It’s Monday morning and I’m here to talk about criticism once more. As the weeks pass by, I work more on Dazed and I read new stories from other writers too. This experience is really helpful because it helps me understand important parts about writing and the way I think, changes a little. This time I want to share with you the biggest lesson I’ve learned from the Critique Circle: A book must not tell a story, it must show it.
I’m sure this isn’t something new for you. We all know that a good book is the one where we live the story along with the characters. We build images, we care for them and we travel in another reality with them. But if we look closer, we’ll see that these books are good because we see the story and not hear it. These books show us the story. As simple as this may sounds, it’s quite difficult to do it.
I’ve seen it a lot and in my work too. When I write, my mind is in a whole other mode and I can’t spot these things. I just sit and write the story that my characters have to tell. And when I stop, and it’s time for editing, that is the moment I’ll deal with these things. It’s what I have said before. Writing and Editing are two completely different worlds and we must do them separately. But this isn’t happening only to me. Lately I have seen it repeatedly in many other stories I read. When someone makes a critique in my story, I do the same for his/hers story too. Many times the critic points to me parts where I must show and not tell and I gladly work on those parts. The same though happens when I write a critique for them. I spot too parts where there is more telling than showing and I write my thoughts in order to help. What I’ve learned is that even if we know that we must show and not tell, even if we can spot it in other peoples’ work, it’s quite difficult to do it ourselves. Now I finally understand why people say that writers shouldn’t do the editing alone. In our stories it’s harder to be objective.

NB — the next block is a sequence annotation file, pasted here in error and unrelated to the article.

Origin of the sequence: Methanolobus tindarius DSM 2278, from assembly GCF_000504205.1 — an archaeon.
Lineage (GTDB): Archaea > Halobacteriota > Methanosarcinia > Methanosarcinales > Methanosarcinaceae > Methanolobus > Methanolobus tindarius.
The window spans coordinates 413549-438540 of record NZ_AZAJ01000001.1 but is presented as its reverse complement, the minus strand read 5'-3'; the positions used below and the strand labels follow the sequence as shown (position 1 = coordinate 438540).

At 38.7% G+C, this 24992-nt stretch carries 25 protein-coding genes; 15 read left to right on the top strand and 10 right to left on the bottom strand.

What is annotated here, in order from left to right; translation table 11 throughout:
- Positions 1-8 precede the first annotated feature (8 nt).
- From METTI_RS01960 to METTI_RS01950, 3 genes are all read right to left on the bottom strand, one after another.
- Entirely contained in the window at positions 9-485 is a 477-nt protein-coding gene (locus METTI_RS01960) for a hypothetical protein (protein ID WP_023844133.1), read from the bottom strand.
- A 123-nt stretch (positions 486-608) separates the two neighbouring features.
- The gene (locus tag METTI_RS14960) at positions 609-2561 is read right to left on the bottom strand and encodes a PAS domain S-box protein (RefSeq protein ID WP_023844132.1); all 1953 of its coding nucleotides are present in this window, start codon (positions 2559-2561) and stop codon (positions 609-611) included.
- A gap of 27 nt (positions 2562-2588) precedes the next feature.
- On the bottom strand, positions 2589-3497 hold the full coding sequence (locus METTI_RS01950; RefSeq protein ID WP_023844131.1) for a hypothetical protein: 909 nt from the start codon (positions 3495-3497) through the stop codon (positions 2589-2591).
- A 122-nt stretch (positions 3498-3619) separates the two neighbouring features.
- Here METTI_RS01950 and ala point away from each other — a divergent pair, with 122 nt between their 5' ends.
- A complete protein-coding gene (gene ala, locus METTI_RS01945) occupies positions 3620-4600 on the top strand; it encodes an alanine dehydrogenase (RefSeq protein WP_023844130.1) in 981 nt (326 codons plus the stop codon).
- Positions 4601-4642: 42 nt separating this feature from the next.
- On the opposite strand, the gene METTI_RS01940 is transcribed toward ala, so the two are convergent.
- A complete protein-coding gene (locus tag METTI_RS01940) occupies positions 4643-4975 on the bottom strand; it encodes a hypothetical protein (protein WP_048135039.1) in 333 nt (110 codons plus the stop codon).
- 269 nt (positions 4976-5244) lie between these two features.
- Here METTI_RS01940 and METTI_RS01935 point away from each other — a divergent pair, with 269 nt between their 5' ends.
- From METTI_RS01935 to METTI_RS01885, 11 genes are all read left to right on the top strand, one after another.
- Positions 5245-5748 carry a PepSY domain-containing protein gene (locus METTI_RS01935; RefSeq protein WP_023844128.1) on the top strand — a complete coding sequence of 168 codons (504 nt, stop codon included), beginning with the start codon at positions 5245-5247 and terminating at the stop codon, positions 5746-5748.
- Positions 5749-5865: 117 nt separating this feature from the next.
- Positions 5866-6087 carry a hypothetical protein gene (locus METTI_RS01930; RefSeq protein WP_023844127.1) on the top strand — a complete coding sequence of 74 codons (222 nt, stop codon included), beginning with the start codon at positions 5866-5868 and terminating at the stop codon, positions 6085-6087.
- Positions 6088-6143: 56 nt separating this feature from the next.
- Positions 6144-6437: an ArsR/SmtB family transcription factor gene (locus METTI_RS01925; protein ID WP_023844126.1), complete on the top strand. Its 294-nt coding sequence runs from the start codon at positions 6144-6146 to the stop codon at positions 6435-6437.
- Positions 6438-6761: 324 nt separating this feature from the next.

CC has proved very valuable to me and I’m really happy that I can learn and help other writers too. It’s really beautiful being able to help. We work like a big chain, we help each other and we all move forward. And we do move forward and we evolve. I saw the change with my third book. I recently started the sequel of my second book and I noticed that my mind works differently regarding my writing. That principal, show not tell, has imprinted in my head and now I do it naturally. Well, it may not be perfect yet, but it’s a start.
So, we must show people a story and let them travel along with it. Of course, a book has to have some telling too and the hardest part is to balance showing and telling, in order to have a good result. How we can to this? Well, I trust the old way: Sleeves up, and hands on the keyboard. Hard work is always effective.
What do you think?